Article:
Ed Carpenter is playing David versus the Goliaths of Penske and Andretti at Indianapolis this year. The 32-year old Carpenter is the only owner/driver in the Izod IndyCar Series. He’s an Indianapolis native and Tony George’s step son who’s raced Indycars for 10 years.
Carpenter started his own team last year with sponsorship from Fuzzy’s Vodka and made the wise decision to hire Derrick Walker to run his new team. Ed was competitive in many oval races and came through to score an excellent win in the the season-closing 500-mile race at the California Speedway, beating Dario Franchitti across the line.
At Indianapolis last weekend, Carpenter was the only non-Penske or Andretti driver to advance into the final ‘fast nine’ qualifying run-off. Carpenter finished the opening round in fifth place but rose to the occasion for the pole position run-off late on Saturday afternoon. He started with a strong lap over 229 mph and was able to run three more consistent laps than anyone else, keeping his speed up on the third and fourth laps while his rivals’ performances fell away.
Carpenter averaged 228.762 mph over the four laps to beat Colombian rookie Carlos Muñoz and Marco Andretti to the pole and become the first owner/driver to qualify on pole at Indianapolis since AJ Foyt back in 1975. “To be a single car team and be in this shoot-out is an accomplishment in itself,” Carpenter said. “But for this team to put in the hard work to give me what I needed to go out and put it on pole is another level of accomplishment. It’s a tribute to Derrick (Walker) and Tim Broyles and all the engineers and crew. We’ve done what we had to do this weekend. Now we’ve got to go out and perform in the race.”
Can Carpenter win next Sunday’s 97th Indianapolis 500? He showed he can win a 500-mile race in California last September and also won on the one-mile Kentucky oval in 2011. Ed is nothing but a gentleman, gracious at all times, and is an excellent oval racer who’s improved his road and street racing in recent years under Walker’s tutelage. It would be a great thing if a home town boy like Carpenter could win the 500.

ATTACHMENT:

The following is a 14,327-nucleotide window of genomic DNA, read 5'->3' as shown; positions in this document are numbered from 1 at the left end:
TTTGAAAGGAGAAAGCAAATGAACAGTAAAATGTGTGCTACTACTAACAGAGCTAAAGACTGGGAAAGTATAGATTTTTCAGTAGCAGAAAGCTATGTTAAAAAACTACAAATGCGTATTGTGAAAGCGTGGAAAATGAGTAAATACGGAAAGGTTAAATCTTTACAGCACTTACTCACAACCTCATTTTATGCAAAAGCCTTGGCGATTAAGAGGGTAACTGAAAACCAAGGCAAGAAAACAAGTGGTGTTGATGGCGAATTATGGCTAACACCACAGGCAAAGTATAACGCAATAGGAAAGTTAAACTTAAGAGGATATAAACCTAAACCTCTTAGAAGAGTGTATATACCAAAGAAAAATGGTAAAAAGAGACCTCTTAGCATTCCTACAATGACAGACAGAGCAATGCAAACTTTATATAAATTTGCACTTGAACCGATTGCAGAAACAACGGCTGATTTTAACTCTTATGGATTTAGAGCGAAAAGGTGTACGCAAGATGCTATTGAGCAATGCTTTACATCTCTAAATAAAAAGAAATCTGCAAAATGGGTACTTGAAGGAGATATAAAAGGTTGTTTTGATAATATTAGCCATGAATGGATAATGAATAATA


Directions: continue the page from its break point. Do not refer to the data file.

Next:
So too would it be equally remarkable if Derrick Walker emerged as a winner of the big race in his last time ‘round as an owner/manager before assuming his new role the day after the 500 as IndyCar’s competition and operations boss. We wish Carpenter and Walker the best of luck next Sunday.
Carpenter aside, the other eight cars to make the ‘fast nine’ final qualifying session all were from Roger Penske or Michael Andretti’s teams. All three of Penske’s drivers – Will Power, Helio Castroneves and AJ Allmendinger – made the cut plus every one of Andretti’s five drivers – Ryan Hunter-Reay, James Hinchcliffe, Marco Andretti, EJ Viso and rookie Muñoz.
The latter is making his IndyCar debut at Indianapolis this month. The 21-year old Colombian is racing in this year’s Indy Lights series and won two of this year’s first three races. At Indianapolis, Muñoz was among the fastest cars all week, turning the fastest lap during Thursday’s practice and eventually beating all but Carpenter in last Saturday’s pole runs. Muñoz was less than three tenths of a second slower than Carpenter over the four qualifying laps. “Carlos is the real deal,” said team owner Michael Andretti. “He’s quick and has a good head on his shoulders.”
Marco Andretti completes the front row for this year’s 500 with team-mate EJ Viso on the inside of row two beside Penske teammates AJ Allmendinger and Will Power. Allmendinger is making his rookie start at Indianapolis while Power was the favourite to take pole but couldn’t sustain the pace after two opening laps over 229 mph. Power’s last two laps were much slower, however, and he qualified sixth. Defending IndyCar champion Ryan Hunter-Reay qualified seventh ahead of Helio Castroneves and James Hinchcliffe.
Chevrolet-powered cars dominated qualifying, sweeping the top 10 places, with Alex Tagliani the fastest Honda driver in 11th. Scott Dixon and Dario Franchitti qualified their Honda-powered Ganassi cars 16th and 17th while championship leader Takuma Sato qualified his Honda-powered A.J Foyt entry 18th. Honda’s US racing chief Roger Griffiths suggests Honda will bounce back on race day like last year when Franchitti and Dixon came from the middle of the field to finish 1-2 for Ganassi but many people believe Chevrolet’s qualifying rout will be repeated in the race.
Franchitti and Castroneves will attempt to win their fourth Indy 500s next Sunday while Dixon will be chasing his second win in the big race. Everyone else, poleman Carpenter included, will be pursuing their first win at the Speedway.